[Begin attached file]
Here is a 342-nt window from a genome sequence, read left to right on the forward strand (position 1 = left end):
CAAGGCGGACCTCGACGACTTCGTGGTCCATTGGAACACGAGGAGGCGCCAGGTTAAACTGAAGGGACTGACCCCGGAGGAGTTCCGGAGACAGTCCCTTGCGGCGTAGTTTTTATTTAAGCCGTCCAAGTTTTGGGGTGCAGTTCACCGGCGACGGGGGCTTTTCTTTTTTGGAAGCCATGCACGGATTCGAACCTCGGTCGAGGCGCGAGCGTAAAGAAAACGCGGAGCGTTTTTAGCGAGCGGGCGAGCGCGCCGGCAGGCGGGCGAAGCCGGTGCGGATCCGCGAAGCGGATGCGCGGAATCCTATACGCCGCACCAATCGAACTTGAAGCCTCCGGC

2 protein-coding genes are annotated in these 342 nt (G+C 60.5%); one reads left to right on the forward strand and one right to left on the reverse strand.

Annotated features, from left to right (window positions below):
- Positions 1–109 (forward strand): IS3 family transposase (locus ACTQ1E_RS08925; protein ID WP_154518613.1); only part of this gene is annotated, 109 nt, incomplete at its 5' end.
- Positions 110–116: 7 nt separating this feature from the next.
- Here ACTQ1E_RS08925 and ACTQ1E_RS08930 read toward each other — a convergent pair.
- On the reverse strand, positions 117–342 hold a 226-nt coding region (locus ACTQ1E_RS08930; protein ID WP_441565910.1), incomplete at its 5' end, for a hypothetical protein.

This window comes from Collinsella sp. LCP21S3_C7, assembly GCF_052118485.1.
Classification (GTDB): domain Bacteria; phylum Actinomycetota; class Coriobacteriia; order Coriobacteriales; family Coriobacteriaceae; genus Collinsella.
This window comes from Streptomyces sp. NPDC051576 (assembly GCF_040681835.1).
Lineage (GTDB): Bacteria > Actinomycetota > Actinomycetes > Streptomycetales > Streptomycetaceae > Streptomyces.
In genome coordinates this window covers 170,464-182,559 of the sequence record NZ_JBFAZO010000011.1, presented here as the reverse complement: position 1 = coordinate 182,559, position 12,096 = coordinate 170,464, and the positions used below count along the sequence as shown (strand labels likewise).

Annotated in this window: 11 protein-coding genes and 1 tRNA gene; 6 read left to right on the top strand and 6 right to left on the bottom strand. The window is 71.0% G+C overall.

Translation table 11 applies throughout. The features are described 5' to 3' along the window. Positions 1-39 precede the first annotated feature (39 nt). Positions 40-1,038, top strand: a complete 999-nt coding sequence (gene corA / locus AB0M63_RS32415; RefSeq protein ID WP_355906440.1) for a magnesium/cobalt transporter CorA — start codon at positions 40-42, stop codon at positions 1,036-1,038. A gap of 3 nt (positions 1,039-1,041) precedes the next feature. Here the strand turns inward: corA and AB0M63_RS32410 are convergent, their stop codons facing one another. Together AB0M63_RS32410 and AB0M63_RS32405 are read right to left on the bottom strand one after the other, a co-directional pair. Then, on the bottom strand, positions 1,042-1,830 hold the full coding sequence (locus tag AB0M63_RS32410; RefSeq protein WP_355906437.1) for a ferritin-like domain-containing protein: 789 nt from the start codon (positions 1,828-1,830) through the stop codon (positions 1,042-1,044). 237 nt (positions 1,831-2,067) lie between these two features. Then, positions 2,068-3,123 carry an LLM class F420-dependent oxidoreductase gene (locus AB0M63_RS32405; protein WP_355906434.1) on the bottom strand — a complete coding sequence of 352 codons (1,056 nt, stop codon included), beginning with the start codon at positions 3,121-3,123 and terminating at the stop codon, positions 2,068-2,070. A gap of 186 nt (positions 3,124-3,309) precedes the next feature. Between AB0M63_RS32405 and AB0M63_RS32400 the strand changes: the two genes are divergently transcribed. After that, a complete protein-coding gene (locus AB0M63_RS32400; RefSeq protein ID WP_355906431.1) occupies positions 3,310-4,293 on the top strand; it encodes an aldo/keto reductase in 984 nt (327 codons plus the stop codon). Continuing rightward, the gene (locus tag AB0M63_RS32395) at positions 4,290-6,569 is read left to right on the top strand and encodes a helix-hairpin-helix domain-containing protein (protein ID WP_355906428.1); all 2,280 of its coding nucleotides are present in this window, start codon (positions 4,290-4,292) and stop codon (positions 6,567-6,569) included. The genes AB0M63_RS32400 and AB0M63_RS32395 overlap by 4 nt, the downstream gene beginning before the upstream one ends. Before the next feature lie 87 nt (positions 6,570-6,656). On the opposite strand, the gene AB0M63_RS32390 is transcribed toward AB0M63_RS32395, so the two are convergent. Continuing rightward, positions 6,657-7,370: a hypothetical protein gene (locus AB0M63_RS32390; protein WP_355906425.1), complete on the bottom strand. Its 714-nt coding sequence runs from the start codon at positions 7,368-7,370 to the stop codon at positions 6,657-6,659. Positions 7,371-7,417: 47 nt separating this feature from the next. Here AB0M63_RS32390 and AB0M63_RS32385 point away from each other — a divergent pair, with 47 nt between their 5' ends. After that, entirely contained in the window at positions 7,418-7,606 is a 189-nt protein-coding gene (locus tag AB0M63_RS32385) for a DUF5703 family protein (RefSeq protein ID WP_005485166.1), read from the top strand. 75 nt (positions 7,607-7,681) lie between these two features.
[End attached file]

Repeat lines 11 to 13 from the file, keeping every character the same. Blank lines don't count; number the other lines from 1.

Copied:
This window comes from Streptomyces sp. NPDC051576 (assembly GCF_040681835.1).
Lineage (GTDB): Bacteria > Actinomycetota > Actinomycetes > Streptomycetales > Streptomycetaceae > Streptomyces.
In genome coordinates this window covers 170,464-182,559 of the sequence record NZ_JBFAZO010000011.1, presented here as the reverse complement: position 1 = coordinate 182,559, position 12,096 = coordinate 170,464, and the positions used below count along the sequence as shown (strand labels likewise).